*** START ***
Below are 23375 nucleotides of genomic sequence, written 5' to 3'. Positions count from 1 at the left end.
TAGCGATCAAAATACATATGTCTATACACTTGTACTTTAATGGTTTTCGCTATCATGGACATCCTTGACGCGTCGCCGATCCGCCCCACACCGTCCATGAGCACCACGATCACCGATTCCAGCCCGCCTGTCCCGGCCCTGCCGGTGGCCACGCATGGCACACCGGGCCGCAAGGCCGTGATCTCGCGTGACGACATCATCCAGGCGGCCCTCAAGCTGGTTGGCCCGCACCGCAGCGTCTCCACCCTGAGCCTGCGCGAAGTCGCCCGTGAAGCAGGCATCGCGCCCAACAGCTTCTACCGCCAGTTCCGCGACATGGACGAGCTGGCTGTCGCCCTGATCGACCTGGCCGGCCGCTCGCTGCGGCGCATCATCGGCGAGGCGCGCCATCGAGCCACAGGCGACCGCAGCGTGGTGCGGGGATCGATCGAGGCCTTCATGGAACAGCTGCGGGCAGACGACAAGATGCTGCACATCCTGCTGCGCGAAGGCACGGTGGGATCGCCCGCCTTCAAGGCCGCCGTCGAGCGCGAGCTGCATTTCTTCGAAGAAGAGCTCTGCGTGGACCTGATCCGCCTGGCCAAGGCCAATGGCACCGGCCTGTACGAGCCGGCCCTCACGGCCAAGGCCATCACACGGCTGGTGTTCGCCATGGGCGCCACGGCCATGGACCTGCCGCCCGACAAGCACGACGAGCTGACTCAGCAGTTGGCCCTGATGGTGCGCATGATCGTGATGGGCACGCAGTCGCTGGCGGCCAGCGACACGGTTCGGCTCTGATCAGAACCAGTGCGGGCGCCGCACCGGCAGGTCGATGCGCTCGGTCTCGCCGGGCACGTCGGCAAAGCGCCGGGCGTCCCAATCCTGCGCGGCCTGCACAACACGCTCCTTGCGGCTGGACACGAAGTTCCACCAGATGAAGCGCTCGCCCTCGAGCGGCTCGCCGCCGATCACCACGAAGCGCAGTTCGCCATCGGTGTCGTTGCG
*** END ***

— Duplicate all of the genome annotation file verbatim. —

Below are 23375 nucleotides of genomic sequence, written 5' to 3'. Positions count from 1 at the left end.
TAGCGATCAAAATACATATGTCTATACACTTGTACTTTAATGGTTTTCGCTATCATGGACATCCTTGACGCGTCGCCGATCCGCCCCACACCGTCCATGAGCACCACGATCACCGATTCCAGCCCGCCTGTCCCGGCCCTGCCGGTGGCCACGCATGGCACACCGGGCCGCAAGGCCGTGATCTCGCGTGACGACATCATCCAGGCGGCCCTCAAGCTGGTTGGCCCGCACCGCAGCGTCTCCACCCTGAGCCTGCGCGAAGTCGCCCGTGAAGCAGGCATCGCGCCCAACAGCTTCTACCGCCAGTTCCGCGACATGGACGAGCTGGCTGTCGCCCTGATCGACCTGGCCGGCCGCTCGCTGCGGCGCATCATCGGCGAGGCGCGCCATCGAGCCACAGGCGACCGCAGCGTGGTGCGGGGATCGATCGAGGCCTTCATGGAACAGCTGCGGGCAGACGACAAGATGCTGCACATCCTGCTGCGCGAAGGCACGGTGGGATCGCCCGCCTTCAAGGCCGCCGTCGAGCGCGAGCTGCATTTCTTCGAAGAAGAGCTCTGCGTGGACCTGATCCGCCTGGCCAAGGCCAATGGCACCGGCCTGTACGAGCCGGCCCTCACGGCCAAGGCCATCACACGGCTGGTGTTCGCCATGGGCGCCACGGCCATGGACCTGCCGCCCGACAAGCACGACGAGCTGACTCAGCAGTTGGCCCTGATGGTGCGCATGATCGTGATGGGCACGCAGTCGCTGGCGGCCAGCGACACGGTTCGGCTCTGATCAGAACCAGTGCGGGCGCCGCACCGGCAGGTCGATGCGCTCGGTCTCGCCGGGCACGTCGGCAAAGCGCCGGGCGTCCCAATCCTGCGCGGCCTGCACAACACGCTCCTTGCGGCTGGACACGAAGTTCCACCAGATGAAGCGCTCGCCCTCGAGCGGCTCGCCGCCGATCACCACGAAGCGCAGTTCGCCATCGGTGTCGTTGCG